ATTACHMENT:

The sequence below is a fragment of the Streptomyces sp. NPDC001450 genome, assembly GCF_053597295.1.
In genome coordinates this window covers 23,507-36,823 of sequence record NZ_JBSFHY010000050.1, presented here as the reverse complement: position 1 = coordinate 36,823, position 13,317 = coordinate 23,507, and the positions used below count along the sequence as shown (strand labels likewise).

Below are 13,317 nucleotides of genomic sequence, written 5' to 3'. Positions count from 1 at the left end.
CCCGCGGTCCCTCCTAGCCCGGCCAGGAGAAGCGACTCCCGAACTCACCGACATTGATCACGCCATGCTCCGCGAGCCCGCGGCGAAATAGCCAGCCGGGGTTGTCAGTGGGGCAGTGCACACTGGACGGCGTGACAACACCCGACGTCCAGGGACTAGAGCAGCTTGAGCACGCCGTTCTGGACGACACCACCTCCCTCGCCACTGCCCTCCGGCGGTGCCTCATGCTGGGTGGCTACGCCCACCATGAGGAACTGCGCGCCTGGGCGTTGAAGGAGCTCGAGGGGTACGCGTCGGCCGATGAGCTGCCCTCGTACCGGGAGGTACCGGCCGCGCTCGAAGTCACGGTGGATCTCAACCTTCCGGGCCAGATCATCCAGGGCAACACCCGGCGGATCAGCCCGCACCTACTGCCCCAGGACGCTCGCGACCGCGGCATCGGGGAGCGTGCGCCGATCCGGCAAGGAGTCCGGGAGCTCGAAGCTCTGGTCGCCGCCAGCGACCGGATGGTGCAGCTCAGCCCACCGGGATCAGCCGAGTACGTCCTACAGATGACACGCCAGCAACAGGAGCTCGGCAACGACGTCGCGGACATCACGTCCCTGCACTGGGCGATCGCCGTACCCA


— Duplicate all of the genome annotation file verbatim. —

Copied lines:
The sequence below is a fragment of the Streptomyces sp. NPDC001450 genome, assembly GCF_053597295.1.
In genome coordinates this window covers 23,507-36,823 of sequence record NZ_JBSFHY010000050.1, presented here as the reverse complement: position 1 = coordinate 36,823, position 13,317 = coordinate 23,507, and the positions used below count along the sequence as shown (strand labels likewise).

Below are 13,317 nucleotides of genomic sequence, written 5' to 3'. Positions count from 1 at the left end.
CCCGCGGTCCCTCCTAGCCCGGCCAGGAGAAGCGACTCCCGAACTCACCGACATTGATCACGCCATGCTCCGCGAGCCCGCGGCGAAATAGCCAGCCGGGGTTGTCAGTGGGGCAGTGCACACTGGACGGCGTGACAACACCCGACGTCCAGGGACTAGAGCAGCTTGAGCACGCCGTTCTGGACGACACCACCTCCCTCGCCACTGCCCTCCGGCGGTGCCTCATGCTGGGTGGCTACGCCCACCATGAGGAACTGCGCGCCTGGGCGTTGAAGGAGCTCGAGGGGTACGCGTCGGCCGATGAGCTGCCCTCGTACCGGGAGGTACCGGCCGCGCTCGAAGTCACGGTGGATCTCAACCTTCCGGGCCAGATCATCCAGGGCAACACCCGGCGGATCAGCCCGCACCTACTGCCCCAGGACGCTCGCGACCGCGGCATCGGGGAGCGTGCGCCGATCCGGCAAGGAGTCCGGGAGCTCGAAGCTCTGGTCGCCGCCAGCGACCGGATGGTGCAGCTCAGCCCACCGGGATCAGCCGAGTACGTCCTACAGATGACACGCCAGCAACAGGAGCTCGGCAACGACGTCGCGGACATCACGTCCCTGCACTGGGCGATCGCCGTACCCA